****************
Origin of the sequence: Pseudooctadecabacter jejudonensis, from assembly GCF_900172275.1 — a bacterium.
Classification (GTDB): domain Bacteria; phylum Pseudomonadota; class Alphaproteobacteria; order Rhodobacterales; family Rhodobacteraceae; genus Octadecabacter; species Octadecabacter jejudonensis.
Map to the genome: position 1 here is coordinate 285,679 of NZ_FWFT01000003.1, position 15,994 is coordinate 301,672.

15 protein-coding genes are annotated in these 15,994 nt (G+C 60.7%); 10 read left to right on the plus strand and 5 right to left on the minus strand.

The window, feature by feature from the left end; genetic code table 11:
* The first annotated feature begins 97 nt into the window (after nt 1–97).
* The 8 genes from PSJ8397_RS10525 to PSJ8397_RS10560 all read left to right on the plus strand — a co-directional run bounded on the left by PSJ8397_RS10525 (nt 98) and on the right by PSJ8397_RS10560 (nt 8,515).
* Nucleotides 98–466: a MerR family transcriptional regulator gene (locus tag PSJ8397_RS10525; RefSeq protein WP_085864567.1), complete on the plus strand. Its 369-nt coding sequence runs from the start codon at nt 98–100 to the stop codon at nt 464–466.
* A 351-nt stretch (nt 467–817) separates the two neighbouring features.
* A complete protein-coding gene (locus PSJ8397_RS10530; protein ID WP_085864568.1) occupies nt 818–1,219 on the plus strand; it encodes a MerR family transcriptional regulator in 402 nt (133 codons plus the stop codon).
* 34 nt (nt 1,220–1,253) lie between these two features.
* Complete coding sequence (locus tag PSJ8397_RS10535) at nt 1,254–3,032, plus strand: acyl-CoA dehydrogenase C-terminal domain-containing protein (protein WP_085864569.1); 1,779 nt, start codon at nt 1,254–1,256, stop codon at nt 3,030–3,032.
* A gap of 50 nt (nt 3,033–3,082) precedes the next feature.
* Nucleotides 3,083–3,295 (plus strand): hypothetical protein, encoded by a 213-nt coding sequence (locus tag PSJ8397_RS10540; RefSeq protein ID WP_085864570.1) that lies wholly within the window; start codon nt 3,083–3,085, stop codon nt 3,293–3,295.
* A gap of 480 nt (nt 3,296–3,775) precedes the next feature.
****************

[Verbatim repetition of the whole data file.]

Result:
Origin of the sequence: Pseudooctadecabacter jejudonensis, from assembly GCF_900172275.1 — a bacterium.
Classification (GTDB): domain Bacteria; phylum Pseudomonadota; class Alphaproteobacteria; order Rhodobacterales; family Rhodobacteraceae; genus Octadecabacter; species Octadecabacter jejudonensis.
Map to the genome: position 1 here is coordinate 285,679 of NZ_FWFT01000003.1, position 15,994 is coordinate 301,672.

15 protein-coding genes are annotated in these 15,994 nt (G+C 60.7%); 10 read left to right on the plus strand and 5 right to left on the minus strand.

The window, feature by feature from the left end; genetic code table 11:
* The first annotated feature begins 97 nt into the window (after nt 1–97).
* The 8 genes from PSJ8397_RS10525 to PSJ8397_RS10560 all read left to right on the plus strand — a co-directional run bounded on the left by PSJ8397_RS10525 (nt 98) and on the right by PSJ8397_RS10560 (nt 8,515).
* Nucleotides 98–466: a MerR family transcriptional regulator gene (locus tag PSJ8397_RS10525; RefSeq protein WP_085864567.1), complete on the plus strand. Its 369-nt coding sequence runs from the start codon at nt 98–100 to the stop codon at nt 464–466.
* A 351-nt stretch (nt 467–817) separates the two neighbouring features.
* A complete protein-coding gene (locus PSJ8397_RS10530; protein ID WP_085864568.1) occupies nt 818–1,219 on the plus strand; it encodes a MerR family transcriptional regulator in 402 nt (133 codons plus the stop codon).
* 34 nt (nt 1,220–1,253) lie between these two features.
* Complete coding sequence (locus tag PSJ8397_RS10535) at nt 1,254–3,032, plus strand: acyl-CoA dehydrogenase C-terminal domain-containing protein (protein WP_085864569.1); 1,779 nt, start codon at nt 1,254–1,256, stop codon at nt 3,030–3,032.
* A gap of 50 nt (nt 3,033–3,082) precedes the next feature.
* Nucleotides 3,083–3,295 (plus strand): hypothetical protein, encoded by a 213-nt coding sequence (locus tag PSJ8397_RS10540; RefSeq protein ID WP_085864570.1) that lies wholly within the window; start codon nt 3,083–3,085, stop codon nt 3,293–3,295.
* A gap of 480 nt (nt 3,296–3,775) precedes the next feature.